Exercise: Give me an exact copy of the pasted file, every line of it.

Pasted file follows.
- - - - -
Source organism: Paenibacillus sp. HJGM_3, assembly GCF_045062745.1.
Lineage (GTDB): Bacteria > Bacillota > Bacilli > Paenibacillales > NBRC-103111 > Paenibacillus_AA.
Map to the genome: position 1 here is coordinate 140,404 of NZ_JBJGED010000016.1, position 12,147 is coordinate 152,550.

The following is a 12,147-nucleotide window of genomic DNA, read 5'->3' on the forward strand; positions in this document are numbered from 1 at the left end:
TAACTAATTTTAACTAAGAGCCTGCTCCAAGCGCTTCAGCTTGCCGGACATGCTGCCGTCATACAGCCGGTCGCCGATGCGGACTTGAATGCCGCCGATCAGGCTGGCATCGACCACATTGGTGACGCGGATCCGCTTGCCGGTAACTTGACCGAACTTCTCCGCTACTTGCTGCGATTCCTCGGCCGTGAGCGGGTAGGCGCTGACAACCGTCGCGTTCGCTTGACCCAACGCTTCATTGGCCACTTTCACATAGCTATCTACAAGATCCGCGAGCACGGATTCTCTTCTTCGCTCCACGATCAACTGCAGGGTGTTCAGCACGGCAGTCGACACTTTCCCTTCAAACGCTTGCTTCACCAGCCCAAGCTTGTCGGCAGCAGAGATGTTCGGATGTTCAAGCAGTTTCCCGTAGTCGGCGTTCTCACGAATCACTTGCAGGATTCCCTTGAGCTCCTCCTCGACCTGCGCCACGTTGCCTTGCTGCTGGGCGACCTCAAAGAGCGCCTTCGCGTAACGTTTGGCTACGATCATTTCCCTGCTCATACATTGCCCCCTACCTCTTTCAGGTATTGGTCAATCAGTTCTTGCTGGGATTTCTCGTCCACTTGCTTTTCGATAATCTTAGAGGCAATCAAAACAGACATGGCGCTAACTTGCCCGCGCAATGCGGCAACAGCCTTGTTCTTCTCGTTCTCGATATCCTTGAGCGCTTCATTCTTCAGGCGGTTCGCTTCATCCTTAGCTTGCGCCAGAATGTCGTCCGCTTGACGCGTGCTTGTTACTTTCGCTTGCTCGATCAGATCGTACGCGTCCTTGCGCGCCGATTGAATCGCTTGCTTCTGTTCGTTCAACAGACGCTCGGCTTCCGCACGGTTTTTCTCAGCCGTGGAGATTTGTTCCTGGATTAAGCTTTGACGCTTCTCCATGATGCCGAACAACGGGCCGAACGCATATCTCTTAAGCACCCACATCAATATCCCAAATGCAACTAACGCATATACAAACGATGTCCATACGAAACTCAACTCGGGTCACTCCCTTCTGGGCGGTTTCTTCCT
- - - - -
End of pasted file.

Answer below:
Source organism: Paenibacillus sp. HJGM_3, assembly GCF_045062745.1.
Lineage (GTDB): Bacteria > Bacillota > Bacilli > Paenibacillales > NBRC-103111 > Paenibacillus_AA.
Map to the genome: position 1 here is coordinate 140,404 of NZ_JBJGED010000016.1, position 12,147 is coordinate 152,550.

The following is a 12,147-nucleotide window of genomic DNA, read 5'->3' on the forward strand; positions in this document are numbered from 1 at the left end:
TAACTAATTTTAACTAAGAGCCTGCTCCAAGCGCTTCAGCTTGCCGGACATGCTGCCGTCATACAGCCGGTCGCCGATGCGGACTTGAATGCCGCCGATCAGGCTGGCATCGACCACATTGGTGACGCGGATCCGCTTGCCGGTAACTTGACCGAACTTCTCCGCTACTTGCTGCGATTCCTCGGCCGTGAGCGGGTAGGCGCTGACAACCGTCGCGTTCGCTTGACCCAACGCTTCATTGGCCACTTTCACATAGCTATCTACAAGATCCGCGAGCACGGATTCTCTTCTTCGCTCCACGATCAACTGCAGGGTGTTCAGCACGGCAGTCGACACTTTCCCTTCAAACGCTTGCTTCACCAGCCCAAGCTTGTCGGCAGCAGAGATGTTCGGATGTTCAAGCAGTTTCCCGTAGTCGGCGTTCTCACGAATCACTTGCAGGATTCCCTTGAGCTCCTCCTCGACCTGCGCCACGTTGCCTTGCTGCTGGGCGACCTCAAAGAGCGCCTTCGCGTAACGTTTGGCTACGATCATTTCCCTGCTCATACATTGCCCCCTACCTCTTTCAGGTATTGGTCAATCAGTTCTTGCTGGGATTTCTCGTCCACTTGCTTTTCGATAATCTTAGAGGCAATCAAAACAGACATGGCGCTAACTTGCCCGCGCAATGCGGCAACAGCCTTGTTCTTCTCGTTCTCGATATCCTTGAGCGCTTCATTCTTCAGGCGGTTCGCTTCATCCTTAGCTTGCGCCAGAATGTCGTCCGCTTGACGCGTGCTTGTTACTTTCGCTTGCTCGATCAGATCGTACGCGTCCTTGCGCGCCGATTGAATCGCTTGCTTCTGTTCGTTCAACAGACGCTCGGCTTCCGCACGGTTTTTCTCAGCCGTGGAGATTTGTTCCTGGATTAAGCTTTGACGCTTCTCCATGATGCCGAACAACGGGCCGAACGCATATCTCTTAAGCACCCACATCAATATCCCAAATGCAACTAACGCATATACAAACGATGTCCATACGAAACTCAACTCGGGTCACTCCCTTCTGGGCGGTTTCTTCCT